Even then the newspapers were circumspect, the first assertion that comics had directly led to the incident came in the Catholic Observer in October, and was repeated in the Scottish Educational Journal a few weeks later.  What had started out as speculation had become cold, unassailable fact.

Indeed the following year the story of "the Gorbel's Vampire" was the only definite example of harm caused by American-Style or horror comics to be quoted on the debate for the act of Parliament outlawing them.     In answer to Roy Jenkins, who was opposing the passage of the Bill and who said:

We should be mindful of how little we really know about the direct causal
relationship between horror comics or anything else people may read and
people's actions, whether undesirable or not ... We should not jump too
quickly to the conclusion that, because two things happen, one necessarily
happens as a result of the other.

John Rankin, a supporter of the Bill said.

 'Generally that is true ... Nevertheless one can give many examples ...’

Yet the only concrete example he was able to give was that of the Gorbels Vampire Hunt.

Yet this seems to have been a conclusion with no evidence to back it up.   Nobody had identified any Children in the group who actually read horror comics and no-one had identified a specific comic which could conceivably led children to panic about a "Vampire with Metal Teeth".

Bailie John Mains, a Glasgow councillor, cited Startling Terror Tales number 1 as being involved.  But the comic includes no vampire stories, no hunts and certainly no mention of metal teeth.   It is possible that Mains was using this as an example of the type of comic that he was concerned about and was not claiming that this was the specific comic which caused the panic, but this was not made clear and is an example of the tendency of the anti-comics campaign as a whole to mix generalised examples with specific conclusions.  He might just have easily have pointed at Leo Baxendale's Bash Street Kids, with its frequent scenes of kids acting together in comical, if amusing, gangs that had started to appear in the Beano.  But that would not have fitted with the established narrative.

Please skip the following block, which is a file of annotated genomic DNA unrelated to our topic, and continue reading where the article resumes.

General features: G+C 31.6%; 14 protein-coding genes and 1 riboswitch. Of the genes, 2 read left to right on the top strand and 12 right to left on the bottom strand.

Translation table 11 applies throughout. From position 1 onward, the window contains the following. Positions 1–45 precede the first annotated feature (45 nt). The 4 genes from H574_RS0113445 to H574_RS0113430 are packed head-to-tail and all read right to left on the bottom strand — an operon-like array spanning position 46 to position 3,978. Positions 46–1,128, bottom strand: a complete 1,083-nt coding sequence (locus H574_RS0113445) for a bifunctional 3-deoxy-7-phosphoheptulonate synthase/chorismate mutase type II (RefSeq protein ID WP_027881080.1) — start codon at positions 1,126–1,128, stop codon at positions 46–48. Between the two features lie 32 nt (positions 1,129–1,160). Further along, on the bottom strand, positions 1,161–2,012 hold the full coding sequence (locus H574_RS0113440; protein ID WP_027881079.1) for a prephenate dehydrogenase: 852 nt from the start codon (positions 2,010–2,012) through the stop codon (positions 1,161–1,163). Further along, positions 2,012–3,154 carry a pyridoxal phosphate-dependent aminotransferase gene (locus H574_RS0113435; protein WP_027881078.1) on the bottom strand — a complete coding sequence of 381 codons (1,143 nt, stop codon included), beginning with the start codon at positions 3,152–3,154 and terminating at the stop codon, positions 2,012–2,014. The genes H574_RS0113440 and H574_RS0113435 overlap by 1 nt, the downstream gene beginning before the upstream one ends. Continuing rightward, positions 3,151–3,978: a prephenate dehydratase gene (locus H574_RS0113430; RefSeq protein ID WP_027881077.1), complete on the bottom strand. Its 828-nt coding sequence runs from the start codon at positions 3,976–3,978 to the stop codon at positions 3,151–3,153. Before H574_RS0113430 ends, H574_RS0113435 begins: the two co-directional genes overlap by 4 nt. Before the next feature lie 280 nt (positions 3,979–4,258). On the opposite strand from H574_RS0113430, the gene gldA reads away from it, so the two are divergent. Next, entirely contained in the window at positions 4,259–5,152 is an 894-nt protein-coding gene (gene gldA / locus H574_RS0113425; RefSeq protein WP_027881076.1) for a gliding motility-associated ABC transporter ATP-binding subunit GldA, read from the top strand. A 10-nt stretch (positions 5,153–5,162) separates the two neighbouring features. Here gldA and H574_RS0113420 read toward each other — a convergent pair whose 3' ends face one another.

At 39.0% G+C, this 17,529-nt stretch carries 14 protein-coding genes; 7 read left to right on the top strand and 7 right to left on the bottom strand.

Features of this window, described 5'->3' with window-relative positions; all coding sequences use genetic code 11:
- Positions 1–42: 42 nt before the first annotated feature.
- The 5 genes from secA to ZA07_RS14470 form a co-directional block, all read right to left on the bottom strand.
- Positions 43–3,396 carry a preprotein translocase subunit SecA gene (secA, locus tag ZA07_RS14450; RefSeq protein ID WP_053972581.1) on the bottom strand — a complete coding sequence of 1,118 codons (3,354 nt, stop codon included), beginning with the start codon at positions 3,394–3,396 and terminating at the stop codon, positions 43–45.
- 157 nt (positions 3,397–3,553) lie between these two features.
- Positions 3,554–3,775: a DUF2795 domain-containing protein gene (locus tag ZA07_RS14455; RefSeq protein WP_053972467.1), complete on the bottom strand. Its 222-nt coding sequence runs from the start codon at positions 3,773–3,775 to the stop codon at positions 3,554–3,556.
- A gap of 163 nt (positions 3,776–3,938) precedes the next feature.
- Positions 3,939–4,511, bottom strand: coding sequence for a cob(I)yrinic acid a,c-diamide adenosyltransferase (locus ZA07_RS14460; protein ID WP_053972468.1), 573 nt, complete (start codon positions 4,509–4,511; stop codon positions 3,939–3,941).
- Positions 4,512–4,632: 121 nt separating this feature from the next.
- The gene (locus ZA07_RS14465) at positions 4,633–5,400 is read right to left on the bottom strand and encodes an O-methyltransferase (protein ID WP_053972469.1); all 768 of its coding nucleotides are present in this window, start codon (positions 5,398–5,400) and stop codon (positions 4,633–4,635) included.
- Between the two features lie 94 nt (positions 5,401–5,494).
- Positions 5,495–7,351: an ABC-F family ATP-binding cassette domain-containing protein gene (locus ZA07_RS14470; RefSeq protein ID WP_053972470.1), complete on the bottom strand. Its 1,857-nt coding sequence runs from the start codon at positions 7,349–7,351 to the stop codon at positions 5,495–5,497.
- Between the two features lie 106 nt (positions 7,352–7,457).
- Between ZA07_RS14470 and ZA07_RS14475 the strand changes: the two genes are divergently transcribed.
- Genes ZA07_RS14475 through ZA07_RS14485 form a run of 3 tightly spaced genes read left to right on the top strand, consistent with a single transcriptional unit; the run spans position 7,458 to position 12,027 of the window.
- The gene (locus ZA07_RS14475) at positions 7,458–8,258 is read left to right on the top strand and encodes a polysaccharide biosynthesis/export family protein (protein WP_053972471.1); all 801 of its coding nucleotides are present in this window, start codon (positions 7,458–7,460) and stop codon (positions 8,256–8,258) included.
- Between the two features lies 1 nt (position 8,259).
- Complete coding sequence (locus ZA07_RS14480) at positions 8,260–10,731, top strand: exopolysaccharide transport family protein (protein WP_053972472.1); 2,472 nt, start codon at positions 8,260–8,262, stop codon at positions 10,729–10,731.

Early Bash Street Kids by Leo Baxendale.
So if not horror comics then what?  What was it that caused hundreds of children to go in search of monsters?   At the time newspaper reporters did not look at any other cause.   If it was good enough for Catholic Church and Teacher's journals then it was good enough for them.   It was only much later when academics looked at the case that alternatives began to arise.  In the third volume of the journal "Perspectives on Contemporary Legend", published in 1988, Sandy Hobbs and David Cornwell drew together a detailed examination of the case.  Perhaps most interesting was their research into previous examples of 'children's hunts' in the area, showing, perhaps, that this was a 'local custom' among school kids.

In the years from the early thirties through to 1969 there were seven separate incidents in the Glasgow area of large numbers of children banding together to seek out supernatural creatures.  In the earliest incident (no exact date is recorded) it was a banshee that was sought, later in 1934 it was a mythical White lady and a year later "Spring-Heeled Jack".  Jack returned again in 1938 in the biggest incident when thousands of children were involved.  Other hunts involved a Miniman, a Grey Lady and a loosely defined Maniac.

Clearly there was some sort of cultural tendency towards hordes of children hunting evil in Glasgow, but that does not mean that horror comics were not the spark that set of this particular incidence.   Other suggestions have been made. 

Horror films had been put forward as a possible factor, and indeed it was mentioned in the original newspaper story that an 'H' certificate movie was showing at the time.   But Hobbs and Cornwell have identified that the film in question was “Them!”,a movie about giant mutated ants attacking humanity.  It difficult to see how this could have caused a panic about a Vampire in a local cemetery.

Perhaps the most likely explanation relates to one of the two Allen sisters.  A "spinster lady" said to have lived near the site of the Southern Necropolis with her sister around the turn of the 20th Century.  The women had apparently complained about frequent raids into their garden by children as they passed along a public path outside her house.   One was said to have had metallic fixings left in her teeth by a dentist and to have been referred to as "Jenny with the Iron Teeth" by the children who she confronted.

It’s not known if her name really was Jenny, as this is likely a reference to an older story.  Jenny with the Iron Teeth was a Scottish boggy-man used by mothers to scare children.   The story was recorded, or perhaps invented, by poet Alexander Anderson in his poem "Jenny Wi The Airn Teeth" which appeared in Ballads and Sonnets in 1879.   The poem - reproduced at the bottom of this post - had been included in a number of anthologies intended for children and used in Scottish schools at the time.